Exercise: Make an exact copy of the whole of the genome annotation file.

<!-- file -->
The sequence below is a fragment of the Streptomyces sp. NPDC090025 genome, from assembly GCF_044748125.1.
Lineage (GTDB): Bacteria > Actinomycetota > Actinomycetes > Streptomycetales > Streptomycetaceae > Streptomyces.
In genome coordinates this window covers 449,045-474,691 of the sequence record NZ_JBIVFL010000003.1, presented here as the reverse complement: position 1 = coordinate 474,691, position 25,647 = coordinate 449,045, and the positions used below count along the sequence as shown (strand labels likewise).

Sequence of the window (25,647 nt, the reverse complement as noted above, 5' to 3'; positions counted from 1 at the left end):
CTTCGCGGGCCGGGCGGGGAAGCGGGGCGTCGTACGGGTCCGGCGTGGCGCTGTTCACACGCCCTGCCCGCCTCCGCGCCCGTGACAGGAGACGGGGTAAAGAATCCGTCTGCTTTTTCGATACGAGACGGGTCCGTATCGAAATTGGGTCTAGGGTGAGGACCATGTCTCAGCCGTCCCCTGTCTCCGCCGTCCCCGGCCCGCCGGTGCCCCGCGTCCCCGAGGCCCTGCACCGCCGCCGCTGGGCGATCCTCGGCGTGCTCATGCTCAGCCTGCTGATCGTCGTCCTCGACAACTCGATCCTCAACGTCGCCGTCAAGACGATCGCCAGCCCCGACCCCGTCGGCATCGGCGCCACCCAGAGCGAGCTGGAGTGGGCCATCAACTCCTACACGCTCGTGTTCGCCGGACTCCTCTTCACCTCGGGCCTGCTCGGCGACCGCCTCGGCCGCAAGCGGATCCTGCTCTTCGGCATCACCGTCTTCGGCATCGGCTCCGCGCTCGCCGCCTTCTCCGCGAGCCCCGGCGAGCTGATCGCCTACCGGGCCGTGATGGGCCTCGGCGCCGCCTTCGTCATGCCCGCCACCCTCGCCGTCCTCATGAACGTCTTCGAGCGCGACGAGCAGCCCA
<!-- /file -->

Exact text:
The sequence below is a fragment of the Streptomyces sp. NPDC090025 genome, from assembly GCF_044748125.1.
Lineage (GTDB): Bacteria > Actinomycetota > Actinomycetes > Streptomycetales > Streptomycetaceae > Streptomyces.
In genome coordinates this window covers 449,045-474,691 of the sequence record NZ_JBIVFL010000003.1, presented here as the reverse complement: position 1 = coordinate 474,691, position 25,647 = coordinate 449,045, and the positions used below count along the sequence as shown (strand labels likewise).

Sequence of the window (25,647 nt, the reverse complement as noted above, 5' to 3'; positions counted from 1 at the left end):
CTTCGCGGGCCGGGCGGGGAAGCGGGGCGTCGTACGGGTCCGGCGTGGCGCTGTTCACACGCCCTGCCCGCCTCCGCGCCCGTGACAGGAGACGGGGTAAAGAATCCGTCTGCTTTTTCGATACGAGACGGGTCCGTATCGAAATTGGGTCTAGGGTGAGGACCATGTCTCAGCCGTCCCCTGTCTCCGCCGTCCCCGGCCCGCCGGTGCCCCGCGTCCCCGAGGCCCTGCACCGCCGCCGCTGGGCGATCCTCGGCGTGCTCATGCTCAGCCTGCTGATCGTCGTCCTCGACAACTCGATCCTCAACGTCGCCGTCAAGACGATCGCCAGCCCCGACCCCGTCGGCATCGGCGCCACCCAGAGCGAGCTGGAGTGGGCCATCAACTCCTACACGCTCGTGTTCGCCGGACTCCTCTTCACCTCGGGCCTGCTCGGCGACCGCCTCGGCCGCAAGCGGATCCTGCTCTTCGGCATCACCGTCTTCGGCATCGGCTCCGCGCTCGCCGCCTTCTCCGCGAGCCCCGGCGAGCTGATCGCCTACCGGGCCGTGATGGGCCTCGGCGCCGCCTTCGTCATGCCCGCCACCCTCGCCGTCCTCATGAACGTCTTCGAGCGCGACGAGCAGCCCA